Thursday, August 08, 2013

An underworld role in Taiwan’s military scandal?

Protest material in front of Ministry of National Defense
People close to a prominent gangster have come out publicly supporting an unyielding response from the military to the Hung Chung-chiu scandal

As the controversy over the July 4 death of Hung Chung-chiu (洪仲丘) and the subsequent resignation of two ministers of national defense within a week continues, another aspect of the crisis that hasn’t received enough attention is the possible exploitation of the situation by groups and individuals who actively seek the unification of Taiwan and China.

Whether those individuals are acting on their own, or at the direction of the Chinese Communist Party is hard to demonstrate at this point, though I have been suspecting from the onset that United Front work is somehow involved in the spiraling controversy.

While Andrew Yang’s (楊念祖) resignation was the big news item on Aug. 6, two things that occurred earlier in the day went largely unnoticed, though I firmly believe that both warrant closer scrutiny.

The first item was ex-convict and debt collector Tung Nien-tai’s (董念台) filing a lawsuit against Citizen 1985, the group behind two large protests held in recent weeks over the Hung case, and Hung Tzu-yung (洪慈庸), the soldier’s sister. Tung accused Hung Tzu-yung and Citizen 1985 of inciting hatred towards the government and the armed forces (he field another lawsuit on Aug. 8, this time accusing Citizen 1985 of fraud).

Just as Tung was filing his first lawsuit on Tuesday, Kuo Kuan-ying (郭冠英), a former press officer at the TECRO office in Toronto who was pulled back to Taipei (and eventually fired) in 2009 after it was revealed that he was the author of several vicious op-eds targeted at Taiwanese, weighed in with an interview in which he argued that the military should never apologize for the death of soldiers like Hung.

In and of itself, Tung and Kuo should be dismissed as marginal creatures seeking attention in a time of crisis. But here’s where things get interesting: it is well known that Kuo is actively involved with the Unionist Party, the pro-unification political party founded by Bamboo Union gangster Chang An-le (張安樂), who fled to China in the mid-1990s and returned to Taiwan in late June. As I mentioned in a recent article about my visit to Chang’s party headquarters, the UP has very intimate ties with senior CCP officials and is indisputably involved in United Front in Taiwan on Beijing’s behalf.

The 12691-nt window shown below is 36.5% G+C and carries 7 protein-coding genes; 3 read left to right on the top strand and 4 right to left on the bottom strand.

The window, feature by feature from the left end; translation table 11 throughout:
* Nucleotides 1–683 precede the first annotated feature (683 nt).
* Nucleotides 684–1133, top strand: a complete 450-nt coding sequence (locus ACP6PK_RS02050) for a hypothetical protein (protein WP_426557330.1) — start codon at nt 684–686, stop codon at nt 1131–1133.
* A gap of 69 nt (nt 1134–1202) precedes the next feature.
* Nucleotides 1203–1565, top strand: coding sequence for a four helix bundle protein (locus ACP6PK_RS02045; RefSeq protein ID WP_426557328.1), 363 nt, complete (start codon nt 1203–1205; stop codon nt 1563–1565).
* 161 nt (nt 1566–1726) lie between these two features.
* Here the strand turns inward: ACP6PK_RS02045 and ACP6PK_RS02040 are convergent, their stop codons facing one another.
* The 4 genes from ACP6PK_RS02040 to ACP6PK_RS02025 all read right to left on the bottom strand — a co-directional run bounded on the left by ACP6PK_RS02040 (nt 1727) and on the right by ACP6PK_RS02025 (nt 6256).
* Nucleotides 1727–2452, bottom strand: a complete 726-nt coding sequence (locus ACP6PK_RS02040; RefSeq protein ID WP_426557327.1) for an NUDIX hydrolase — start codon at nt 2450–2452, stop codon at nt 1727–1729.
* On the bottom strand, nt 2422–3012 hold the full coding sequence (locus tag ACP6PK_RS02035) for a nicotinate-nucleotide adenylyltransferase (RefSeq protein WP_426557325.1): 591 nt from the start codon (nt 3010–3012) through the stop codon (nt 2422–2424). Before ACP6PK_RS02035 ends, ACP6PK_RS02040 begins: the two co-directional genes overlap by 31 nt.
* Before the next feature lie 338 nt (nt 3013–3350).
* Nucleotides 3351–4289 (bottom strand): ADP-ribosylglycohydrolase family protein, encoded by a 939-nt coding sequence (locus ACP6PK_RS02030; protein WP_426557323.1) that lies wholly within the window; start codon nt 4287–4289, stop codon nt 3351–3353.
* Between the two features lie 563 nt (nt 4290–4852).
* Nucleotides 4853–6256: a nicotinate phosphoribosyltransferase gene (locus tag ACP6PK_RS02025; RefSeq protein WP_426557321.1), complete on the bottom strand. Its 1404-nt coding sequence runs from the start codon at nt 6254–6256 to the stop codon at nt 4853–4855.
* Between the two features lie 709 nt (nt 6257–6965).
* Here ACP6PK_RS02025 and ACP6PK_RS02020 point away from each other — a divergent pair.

Here’s something else that’s rather interesting: Aside from his failed attempt to court then-vice president Annette Lu (呂秀蓮), Tung, whom I met at a TFCC event in April 2008, is widely known in Taiwan as an “unofficial spokesman” for the underworld and for his efforts to help gangsters re-integrate society. When Chang, also known as “White Wolf,” returned to Taiwan in June 29, who else but Tung came out and said that the public should not be too quick to judge people who involved themselves in gangster activities, adding that Chang had been “young and frivolous” and that not all murder suspects are bad individuals.

Now, while I have been unable to draw a direct link between Tung and Chang or his party, I find it extremely difficult to regard his decision to sue Hung and Citizen 1985 on the same day as Kuo came out firing from the hip as a simple coincidence. Tung has every right to defend ex-convicts’ rights, but how do we explain his sudden involvement in matters of national security? And all of this happens at a time when Chang is free on bail, actively promoting his “peaceful unification” platform.

This is all circumstantial, but to me this screams efforts by pro-unification forces in Taiwan to curry favor with more conservative — and perhaps pro-China — elements within the military. A pro-unification party in Taiwan could certainly benefit from the support of senior members of the armed forces. Moreover, by encouraging intransigence at the top, Kuo, Tung and Chang would help fuel public resentment towards the military and thus further weaken morale in the troops and the armed forces’ ability to attract recruits. How else can we explain “support” by the pro-unification camp for an institution whose principal raison d’etre is, after all, to defend Taiwan against China?

I won’t go as far as to claim that the underworld, or even United Front workers manufactured the whole Hung mess. But it is very likely that they will seek to exploit the current situation to their benefit. (Photo by the author)

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